Laboratory studies suggest that electric and magnetic field exposure may affect heart rate and heart rate variability. Epidemiologic evidence indicates that depressed heart rate variability is associated with reduced survival from coronary heart disease as well as increased risk of developing coronary heart disease. The authors examined mortality from cardiovascular disease in relation to occupational magnetic field exposure among a cohort of 138,903 male electric utility workers from five US companies over the period 1950-1988. Cardiovascular disease deaths were categorized as arrhythmia related (n = 212), acute myocardial infarction (n = 4,238), atherosclerosis (n = 142), or chronic coronary heart disease (n = 2,210). Exposure was classified by duration of work in jobs with elevated magnetic field exposure and indices of cumulative magnetic field exposure. Adjusting for age, year, race, social class, and active work status, longer duration in jobs with elevated magnetic field exposure was associated with increased risk of death from arrhythmia-related conditions and acute myocardial infarction. Indices of magnetic field exposure were consistently related to mortality from arrhythmia and acute myocardial infarction, with mortality rate ratios of 1.5-3.3 in the uppermost categories. No gradients in risk were found for atherosclerosis or for chronic coronary heart disease. These data suggest a possible association between occupational magnetic fields and arrhythmia- related heart disease.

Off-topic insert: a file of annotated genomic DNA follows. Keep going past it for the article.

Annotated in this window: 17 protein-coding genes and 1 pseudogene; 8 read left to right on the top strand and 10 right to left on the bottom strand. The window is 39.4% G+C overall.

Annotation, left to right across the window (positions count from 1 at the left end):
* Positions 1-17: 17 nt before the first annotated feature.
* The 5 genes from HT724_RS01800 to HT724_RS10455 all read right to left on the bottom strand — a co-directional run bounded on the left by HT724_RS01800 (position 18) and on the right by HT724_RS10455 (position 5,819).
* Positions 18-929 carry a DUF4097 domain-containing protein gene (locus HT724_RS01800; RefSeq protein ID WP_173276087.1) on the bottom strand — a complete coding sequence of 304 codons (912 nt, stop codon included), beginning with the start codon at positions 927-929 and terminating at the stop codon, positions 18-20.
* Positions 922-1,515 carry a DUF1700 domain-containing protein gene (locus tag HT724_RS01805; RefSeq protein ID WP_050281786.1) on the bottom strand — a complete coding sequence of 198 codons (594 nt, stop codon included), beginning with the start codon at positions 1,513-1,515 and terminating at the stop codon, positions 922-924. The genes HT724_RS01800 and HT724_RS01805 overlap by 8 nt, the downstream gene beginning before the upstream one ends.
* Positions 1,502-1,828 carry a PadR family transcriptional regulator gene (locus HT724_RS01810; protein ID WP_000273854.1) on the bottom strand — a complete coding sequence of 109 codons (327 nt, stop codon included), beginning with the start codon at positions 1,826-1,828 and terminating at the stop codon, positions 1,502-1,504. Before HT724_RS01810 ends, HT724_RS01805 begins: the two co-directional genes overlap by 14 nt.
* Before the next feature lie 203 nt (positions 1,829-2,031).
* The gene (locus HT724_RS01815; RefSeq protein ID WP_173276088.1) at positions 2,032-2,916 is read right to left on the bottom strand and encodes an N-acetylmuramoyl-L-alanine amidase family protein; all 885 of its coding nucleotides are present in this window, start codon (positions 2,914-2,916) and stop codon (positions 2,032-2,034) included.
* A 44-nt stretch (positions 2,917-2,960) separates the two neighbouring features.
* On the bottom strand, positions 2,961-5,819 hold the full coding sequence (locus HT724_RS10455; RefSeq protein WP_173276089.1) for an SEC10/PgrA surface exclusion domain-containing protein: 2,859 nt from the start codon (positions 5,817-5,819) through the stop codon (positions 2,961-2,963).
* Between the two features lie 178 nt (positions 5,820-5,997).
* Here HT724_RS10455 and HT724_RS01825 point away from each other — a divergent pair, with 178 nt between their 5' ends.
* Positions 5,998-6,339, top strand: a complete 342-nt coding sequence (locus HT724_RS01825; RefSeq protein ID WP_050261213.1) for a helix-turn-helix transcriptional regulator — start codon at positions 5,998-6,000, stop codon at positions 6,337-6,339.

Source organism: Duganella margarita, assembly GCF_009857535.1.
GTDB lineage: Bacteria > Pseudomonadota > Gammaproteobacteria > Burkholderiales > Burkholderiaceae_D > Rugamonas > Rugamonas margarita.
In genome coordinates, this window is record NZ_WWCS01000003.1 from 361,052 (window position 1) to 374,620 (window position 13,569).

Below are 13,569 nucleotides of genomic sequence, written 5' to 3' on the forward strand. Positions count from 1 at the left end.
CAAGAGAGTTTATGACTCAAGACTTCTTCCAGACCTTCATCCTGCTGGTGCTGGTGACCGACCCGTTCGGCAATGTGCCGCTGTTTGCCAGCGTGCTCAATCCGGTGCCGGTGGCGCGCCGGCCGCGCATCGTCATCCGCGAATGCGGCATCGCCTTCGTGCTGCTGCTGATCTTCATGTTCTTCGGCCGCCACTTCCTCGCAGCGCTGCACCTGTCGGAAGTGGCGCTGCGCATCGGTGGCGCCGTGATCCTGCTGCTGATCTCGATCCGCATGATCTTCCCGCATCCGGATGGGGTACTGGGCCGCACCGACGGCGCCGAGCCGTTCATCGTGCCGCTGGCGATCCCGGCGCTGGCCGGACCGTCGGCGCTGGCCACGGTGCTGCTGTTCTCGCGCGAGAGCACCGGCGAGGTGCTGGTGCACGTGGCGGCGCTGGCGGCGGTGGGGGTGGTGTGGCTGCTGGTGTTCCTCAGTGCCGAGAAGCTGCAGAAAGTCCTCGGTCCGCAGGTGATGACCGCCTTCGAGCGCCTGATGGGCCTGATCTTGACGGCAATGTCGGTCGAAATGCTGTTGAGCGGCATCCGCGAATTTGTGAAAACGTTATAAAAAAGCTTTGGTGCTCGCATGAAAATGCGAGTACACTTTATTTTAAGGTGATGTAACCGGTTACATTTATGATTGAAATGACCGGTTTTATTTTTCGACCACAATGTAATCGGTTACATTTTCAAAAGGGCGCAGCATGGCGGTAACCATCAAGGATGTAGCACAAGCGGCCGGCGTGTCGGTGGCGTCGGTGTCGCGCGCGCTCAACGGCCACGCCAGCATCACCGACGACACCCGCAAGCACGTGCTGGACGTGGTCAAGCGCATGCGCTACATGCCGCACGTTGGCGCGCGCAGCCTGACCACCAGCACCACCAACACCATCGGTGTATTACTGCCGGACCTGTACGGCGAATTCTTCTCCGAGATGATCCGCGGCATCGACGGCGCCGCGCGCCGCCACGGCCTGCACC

|Original language||English (US)|
|Number of pages||8|
|Journal||American journal of epidemiology|
|State||Published - Jan 15 1999|
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